How much ice was lost from the West Antarctic ice sheet during Earth's last prolonged warm period, about 125,000 years ago, when sea level was several meters higher than today?
Ice cores from Antarctica can help us to answer this critical question. Over several years, a group of U.S. researchers will drill a deep ice core from Hercules Dome, Antarctica, to help provide fundamental information about Earth’s climate and to learn more about West Antarctica’s past—and future—contribution to global sea level rise.
The geographic setting of Hercules Dome, at the transition between the West and East Antarctic ice sheets, makes it well-situated to investigate changes in the size and sensitivity of the West Antarctic ice sheet over long time periods. The chemistry and physical properties of the ice core collected from Hercules Dome will provide an important record of past climate changes, helping researchers and decision-makers understand and plan for future climate change.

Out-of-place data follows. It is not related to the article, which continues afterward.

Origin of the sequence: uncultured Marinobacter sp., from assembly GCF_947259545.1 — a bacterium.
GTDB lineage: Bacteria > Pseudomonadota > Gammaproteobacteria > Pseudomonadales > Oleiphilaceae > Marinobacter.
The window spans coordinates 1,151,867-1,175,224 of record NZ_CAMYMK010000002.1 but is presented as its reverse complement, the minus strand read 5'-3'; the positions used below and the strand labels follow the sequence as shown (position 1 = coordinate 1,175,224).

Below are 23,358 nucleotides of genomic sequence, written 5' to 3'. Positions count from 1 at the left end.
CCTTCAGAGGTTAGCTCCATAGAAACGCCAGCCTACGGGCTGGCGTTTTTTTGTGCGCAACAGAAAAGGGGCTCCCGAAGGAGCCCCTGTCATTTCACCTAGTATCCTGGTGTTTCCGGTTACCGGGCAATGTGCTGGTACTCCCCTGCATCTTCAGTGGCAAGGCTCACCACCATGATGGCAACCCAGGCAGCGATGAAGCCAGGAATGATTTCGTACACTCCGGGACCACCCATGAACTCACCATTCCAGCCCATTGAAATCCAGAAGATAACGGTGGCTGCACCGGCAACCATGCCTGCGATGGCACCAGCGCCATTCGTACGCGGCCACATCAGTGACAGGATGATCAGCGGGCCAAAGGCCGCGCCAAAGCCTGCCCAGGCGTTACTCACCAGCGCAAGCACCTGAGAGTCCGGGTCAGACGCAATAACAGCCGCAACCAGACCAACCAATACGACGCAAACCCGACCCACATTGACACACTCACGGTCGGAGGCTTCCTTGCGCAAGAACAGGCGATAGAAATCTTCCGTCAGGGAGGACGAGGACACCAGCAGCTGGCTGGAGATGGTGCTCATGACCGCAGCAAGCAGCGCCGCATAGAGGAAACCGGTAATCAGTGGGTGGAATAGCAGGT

For the research community, the Hercules Dome ice core provides an opportunity to make progress on a number of science priorities, including understanding the environmental conditions of the last interglacial period, the history of gases and aerosols in the atmosphere, and the magnitude and timing of changes in temperature and snow accumulation over the last 150,000 years. Together with the network of ice cores obtained by U.S. and international researchers over the last few decades, the Hercules Dome ice core will lead to improved estimates of the boundary conditions necessary for the implementation and validation of ice-sheet models critical to the projection of future Antarctic ice-sheet change and sea level.